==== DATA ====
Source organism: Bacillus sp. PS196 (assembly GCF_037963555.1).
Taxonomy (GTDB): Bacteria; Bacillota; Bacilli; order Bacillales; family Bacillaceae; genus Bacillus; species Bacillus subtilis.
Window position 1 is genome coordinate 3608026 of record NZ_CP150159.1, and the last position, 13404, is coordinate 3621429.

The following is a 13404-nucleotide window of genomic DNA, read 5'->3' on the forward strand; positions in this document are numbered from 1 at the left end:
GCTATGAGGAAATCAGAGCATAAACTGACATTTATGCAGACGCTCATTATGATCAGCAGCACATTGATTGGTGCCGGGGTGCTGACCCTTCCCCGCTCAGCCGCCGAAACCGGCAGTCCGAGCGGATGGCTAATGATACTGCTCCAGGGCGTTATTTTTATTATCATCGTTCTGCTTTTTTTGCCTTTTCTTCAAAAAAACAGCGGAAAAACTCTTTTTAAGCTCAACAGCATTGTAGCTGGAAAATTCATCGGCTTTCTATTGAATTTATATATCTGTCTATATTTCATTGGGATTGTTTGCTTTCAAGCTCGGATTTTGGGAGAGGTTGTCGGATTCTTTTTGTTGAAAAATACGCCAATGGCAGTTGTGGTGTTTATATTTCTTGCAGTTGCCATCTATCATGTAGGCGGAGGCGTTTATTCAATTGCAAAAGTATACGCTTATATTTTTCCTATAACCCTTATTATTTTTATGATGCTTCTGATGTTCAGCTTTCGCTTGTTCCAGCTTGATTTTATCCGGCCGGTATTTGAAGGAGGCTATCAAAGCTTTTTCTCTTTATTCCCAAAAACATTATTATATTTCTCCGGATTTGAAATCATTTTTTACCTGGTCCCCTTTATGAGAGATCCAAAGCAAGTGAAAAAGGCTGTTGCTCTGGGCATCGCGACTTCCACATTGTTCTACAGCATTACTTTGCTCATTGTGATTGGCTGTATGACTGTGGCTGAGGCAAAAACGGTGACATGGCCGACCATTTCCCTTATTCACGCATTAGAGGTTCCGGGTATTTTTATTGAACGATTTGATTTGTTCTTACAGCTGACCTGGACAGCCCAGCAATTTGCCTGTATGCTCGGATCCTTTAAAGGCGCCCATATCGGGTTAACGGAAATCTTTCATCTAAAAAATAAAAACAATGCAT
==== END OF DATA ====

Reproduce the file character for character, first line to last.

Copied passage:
Source organism: Bacillus sp. PS196 (assembly GCF_037963555.1).
Taxonomy (GTDB): Bacteria; Bacillota; Bacilli; order Bacillales; family Bacillaceae; genus Bacillus; species Bacillus subtilis.
Window position 1 is genome coordinate 3608026 of record NZ_CP150159.1, and the last position, 13404, is coordinate 3621429.

The following is a 13404-nucleotide window of genomic DNA, read 5'->3' on the forward strand; positions in this document are numbered from 1 at the left end:
GCTATGAGGAAATCAGAGCATAAACTGACATTTATGCAGACGCTCATTATGATCAGCAGCACATTGATTGGTGCCGGGGTGCTGACCCTTCCCCGCTCAGCCGCCGAAACCGGCAGTCCGAGCGGATGGCTAATGATACTGCTCCAGGGCGTTATTTTTATTATCATCGTTCTGCTTTTTTTGCCTTTTCTTCAAAAAAACAGCGGAAAAACTCTTTTTAAGCTCAACAGCATTGTAGCTGGAAAATTCATCGGCTTTCTATTGAATTTATATATCTGTCTATATTTCATTGGGATTGTTTGCTTTCAAGCTCGGATTTTGGGAGAGGTTGTCGGATTCTTTTTGTTGAAAAATACGCCAATGGCAGTTGTGGTGTTTATATTTCTTGCAGTTGCCATCTATCATGTAGGCGGAGGCGTTTATTCAATTGCAAAAGTATACGCTTATATTTTTCCTATAACCCTTATTATTTTTATGATGCTTCTGATGTTCAGCTTTCGCTTGTTCCAGCTTGATTTTATCCGGCCGGTATTTGAAGGAGGCTATCAAAGCTTTTTCTCTTTATTCCCAAAAACATTATTATATTTCTCCGGATTTGAAATCATTTTTTACCTGGTCCCCTTTATGAGAGATCCAAAGCAAGTGAAAAAGGCTGTTGCTCTGGGCATCGCGACTTCCACATTGTTCTACAGCATTACTTTGCTCATTGTGATTGGCTGTATGACTGTGGCTGAGGCAAAAACGGTGACATGGCCGACCATTTCCCTTATTCACGCATTAGAGGTTCCGGGTATTTTTATTGAACGATTTGATTTGTTCTTACAGCTGACCTGGACAGCCCAGCAATTTGCCTGTATGCTCGGATCCTTTAAAGGCGCCCATATCGGGTTAACGGAAATCTTTCATCTAAAAAATAAAAACAATGCAT